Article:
Cybersecurity dominates Turkey's security agenda at a time of heightened threats. From brute force attacks and simple phishing attempts to complex attacks targeting public agencies, the country remains a target of cyber assailants.
On Monday, the presidential complex in the capital Ankara hosted a National Cybersecurity Summit, attended by some of the main actors in the country’s cyber defense arena and high-ranking officials, including Vice President Fuat Oktay.
The event, part of the Cybersecurity Week that started Monday, focuses on the improvement of cyber defense and includes a virtual fair of cybersecurity products.
In the inauguration speech for the summit, Oktay said they aimed to ensure a "fully sovereign Turkey" in cyberspace.
"We won't be safe in the future if we cannot protect the data we own and create like we protect our borders and homeland," Oktay said. He noted that they now have more than 4,700 cybersecurity experts and crews working to foil attacks against any field, from defense and communications to health care and energy.
"With our local and national information technology systems, including Kasırga, Avcı, Azad, Atmaca and Kule, we detect cyber threats in the shortest time and at a lower cost, and we intervene. Turkey is now in 20th place in the Global Cybersecurity Index after jumping 23 spots recently. This is a good development but not enough," Oktay said.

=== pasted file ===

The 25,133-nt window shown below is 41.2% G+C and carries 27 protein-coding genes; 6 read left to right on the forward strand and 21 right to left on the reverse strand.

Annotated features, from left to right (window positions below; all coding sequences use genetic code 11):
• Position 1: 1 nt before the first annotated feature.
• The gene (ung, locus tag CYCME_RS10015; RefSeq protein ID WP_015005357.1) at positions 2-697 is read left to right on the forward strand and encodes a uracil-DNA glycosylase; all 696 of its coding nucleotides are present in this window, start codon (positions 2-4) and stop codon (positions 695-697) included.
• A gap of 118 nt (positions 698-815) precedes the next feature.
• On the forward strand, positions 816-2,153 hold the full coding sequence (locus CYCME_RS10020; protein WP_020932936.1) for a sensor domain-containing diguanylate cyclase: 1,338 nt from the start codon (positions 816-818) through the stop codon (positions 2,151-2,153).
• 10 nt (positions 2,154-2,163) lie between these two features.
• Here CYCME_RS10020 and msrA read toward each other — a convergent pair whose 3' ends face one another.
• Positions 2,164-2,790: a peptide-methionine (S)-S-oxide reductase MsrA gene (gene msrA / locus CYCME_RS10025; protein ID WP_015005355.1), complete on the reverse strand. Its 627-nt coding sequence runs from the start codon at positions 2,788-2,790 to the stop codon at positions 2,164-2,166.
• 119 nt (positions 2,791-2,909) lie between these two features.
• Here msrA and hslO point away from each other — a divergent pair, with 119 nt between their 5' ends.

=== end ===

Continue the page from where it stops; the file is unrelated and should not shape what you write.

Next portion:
"Turkey’s data will remain in Turkey and it is being protected by locally made and national security walls. We will develop more smart systems with local means and eliminate Turkey's foreign dependence in cybersecurity," he added.
Ali Taha Koç, who heads the Turkish Presidency's Office of Digital Transformation, said at the summit that 2020 has been a difficult year in terms of cybersecurity with hundreds of thousands of cyberattacks, especially after the coronavirus outbreak expanded. He warned against the threats to systems used for remote connection in the time of the pandemic.
"Serious security breaches were detected, for instance, in videoconference applications and we focused on developing our own videoconference products. They are now ready to compete with their foreign counterparts," he said.
In February, the country inaugurated the National Cybersecurity Intervention Center (USOM) as part of efforts to boost cybersecurity. The center in Ankara enlists the help of security software developed by local firms and serves as an outpost for defense against cyberattacks.
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